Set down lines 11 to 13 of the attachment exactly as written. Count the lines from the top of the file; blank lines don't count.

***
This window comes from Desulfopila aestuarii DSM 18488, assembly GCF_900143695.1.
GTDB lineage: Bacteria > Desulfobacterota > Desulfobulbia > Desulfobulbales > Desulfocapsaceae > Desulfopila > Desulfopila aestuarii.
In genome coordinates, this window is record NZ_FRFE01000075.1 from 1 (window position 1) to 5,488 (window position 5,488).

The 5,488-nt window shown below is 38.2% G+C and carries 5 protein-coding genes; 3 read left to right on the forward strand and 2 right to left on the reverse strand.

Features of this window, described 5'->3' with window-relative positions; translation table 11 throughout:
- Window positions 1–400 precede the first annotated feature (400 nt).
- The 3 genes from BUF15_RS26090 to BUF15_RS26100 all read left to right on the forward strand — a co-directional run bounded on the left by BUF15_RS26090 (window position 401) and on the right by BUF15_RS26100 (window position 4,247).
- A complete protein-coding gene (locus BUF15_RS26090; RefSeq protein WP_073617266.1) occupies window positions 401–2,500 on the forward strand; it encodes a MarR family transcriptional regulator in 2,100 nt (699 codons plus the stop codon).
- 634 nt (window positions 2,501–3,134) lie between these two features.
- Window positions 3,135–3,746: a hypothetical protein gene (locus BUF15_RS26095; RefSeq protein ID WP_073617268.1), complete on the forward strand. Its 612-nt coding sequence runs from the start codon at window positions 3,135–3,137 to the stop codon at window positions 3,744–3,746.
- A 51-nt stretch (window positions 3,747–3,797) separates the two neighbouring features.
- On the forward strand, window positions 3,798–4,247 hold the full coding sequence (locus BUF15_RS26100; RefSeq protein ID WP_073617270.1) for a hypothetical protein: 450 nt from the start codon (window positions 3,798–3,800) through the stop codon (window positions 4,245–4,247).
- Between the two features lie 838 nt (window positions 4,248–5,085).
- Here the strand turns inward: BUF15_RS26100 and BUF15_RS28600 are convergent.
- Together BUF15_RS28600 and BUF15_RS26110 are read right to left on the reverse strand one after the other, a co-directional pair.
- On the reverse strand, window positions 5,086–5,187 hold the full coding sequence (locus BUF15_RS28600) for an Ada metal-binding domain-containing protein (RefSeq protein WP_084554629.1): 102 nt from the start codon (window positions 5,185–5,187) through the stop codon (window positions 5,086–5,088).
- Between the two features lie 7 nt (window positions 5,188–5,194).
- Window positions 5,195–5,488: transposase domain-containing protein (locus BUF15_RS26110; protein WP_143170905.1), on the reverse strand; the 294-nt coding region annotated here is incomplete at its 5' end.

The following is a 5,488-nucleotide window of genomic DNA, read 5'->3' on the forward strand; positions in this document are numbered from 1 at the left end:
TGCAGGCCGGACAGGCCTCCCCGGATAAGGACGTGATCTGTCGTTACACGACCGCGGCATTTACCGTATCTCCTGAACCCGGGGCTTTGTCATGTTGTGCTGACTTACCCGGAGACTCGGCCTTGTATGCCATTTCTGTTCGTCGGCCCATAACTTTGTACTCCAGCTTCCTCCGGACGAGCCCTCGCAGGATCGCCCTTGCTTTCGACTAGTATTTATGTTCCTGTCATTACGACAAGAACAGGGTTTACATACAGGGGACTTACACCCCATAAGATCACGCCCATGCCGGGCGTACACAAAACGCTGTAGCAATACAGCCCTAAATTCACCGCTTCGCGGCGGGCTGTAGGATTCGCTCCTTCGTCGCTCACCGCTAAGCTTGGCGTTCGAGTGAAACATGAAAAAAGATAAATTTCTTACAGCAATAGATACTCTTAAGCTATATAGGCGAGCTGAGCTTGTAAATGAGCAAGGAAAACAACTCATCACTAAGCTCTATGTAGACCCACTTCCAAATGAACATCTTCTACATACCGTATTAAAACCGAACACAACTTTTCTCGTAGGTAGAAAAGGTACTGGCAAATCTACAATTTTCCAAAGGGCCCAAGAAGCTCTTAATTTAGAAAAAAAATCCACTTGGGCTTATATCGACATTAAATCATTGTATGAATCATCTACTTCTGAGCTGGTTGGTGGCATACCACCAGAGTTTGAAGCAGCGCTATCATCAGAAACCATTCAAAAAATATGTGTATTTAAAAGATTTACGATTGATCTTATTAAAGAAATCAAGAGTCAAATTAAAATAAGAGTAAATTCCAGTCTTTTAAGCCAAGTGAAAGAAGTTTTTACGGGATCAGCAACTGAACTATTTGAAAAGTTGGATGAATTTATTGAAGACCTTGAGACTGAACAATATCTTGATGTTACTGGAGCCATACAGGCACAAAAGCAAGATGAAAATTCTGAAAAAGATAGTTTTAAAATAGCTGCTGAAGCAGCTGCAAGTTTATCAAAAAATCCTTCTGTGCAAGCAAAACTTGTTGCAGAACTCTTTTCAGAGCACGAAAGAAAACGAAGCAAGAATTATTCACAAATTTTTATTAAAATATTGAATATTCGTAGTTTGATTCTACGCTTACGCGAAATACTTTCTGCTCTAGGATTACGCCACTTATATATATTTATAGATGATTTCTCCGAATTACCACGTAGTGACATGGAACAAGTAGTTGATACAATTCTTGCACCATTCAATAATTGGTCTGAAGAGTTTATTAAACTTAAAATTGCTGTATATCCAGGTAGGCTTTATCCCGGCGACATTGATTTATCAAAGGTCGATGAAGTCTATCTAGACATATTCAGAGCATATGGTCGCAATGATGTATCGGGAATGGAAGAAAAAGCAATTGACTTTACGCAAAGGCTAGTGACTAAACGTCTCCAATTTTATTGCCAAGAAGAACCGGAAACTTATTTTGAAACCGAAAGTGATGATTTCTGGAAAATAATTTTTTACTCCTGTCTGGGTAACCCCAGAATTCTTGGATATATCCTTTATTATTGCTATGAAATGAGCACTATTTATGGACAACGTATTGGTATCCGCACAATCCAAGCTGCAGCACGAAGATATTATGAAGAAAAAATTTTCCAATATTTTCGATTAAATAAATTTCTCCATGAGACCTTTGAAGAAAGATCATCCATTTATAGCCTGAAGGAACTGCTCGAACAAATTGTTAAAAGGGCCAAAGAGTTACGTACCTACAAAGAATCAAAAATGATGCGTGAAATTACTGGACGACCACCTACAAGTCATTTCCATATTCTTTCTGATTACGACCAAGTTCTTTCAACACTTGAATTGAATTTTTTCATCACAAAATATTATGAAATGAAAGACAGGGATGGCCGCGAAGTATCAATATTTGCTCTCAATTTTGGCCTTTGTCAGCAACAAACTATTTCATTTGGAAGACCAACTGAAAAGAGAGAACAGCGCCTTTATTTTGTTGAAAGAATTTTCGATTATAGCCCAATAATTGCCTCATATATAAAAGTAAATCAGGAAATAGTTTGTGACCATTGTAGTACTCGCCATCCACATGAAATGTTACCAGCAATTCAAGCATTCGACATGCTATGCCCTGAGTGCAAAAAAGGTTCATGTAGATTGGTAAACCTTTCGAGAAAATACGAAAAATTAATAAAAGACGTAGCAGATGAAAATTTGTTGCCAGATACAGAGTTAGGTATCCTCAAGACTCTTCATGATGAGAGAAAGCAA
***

- A 51-nt stretch (window positions 3,747–3,797) separates the two neighbouring features.
- On the forward strand, window positions 3,798–4,247 hold the full coding sequence (locus BUF15_RS26100; RefSeq protein ID WP_073617270.1) for a hypothetical protein: 450 nt from the start codon (window positions 3,798–3,800) through the stop codon (window positions 4,245–4,247).
- Between the two features lie 838 nt (window positions 4,248–5,085).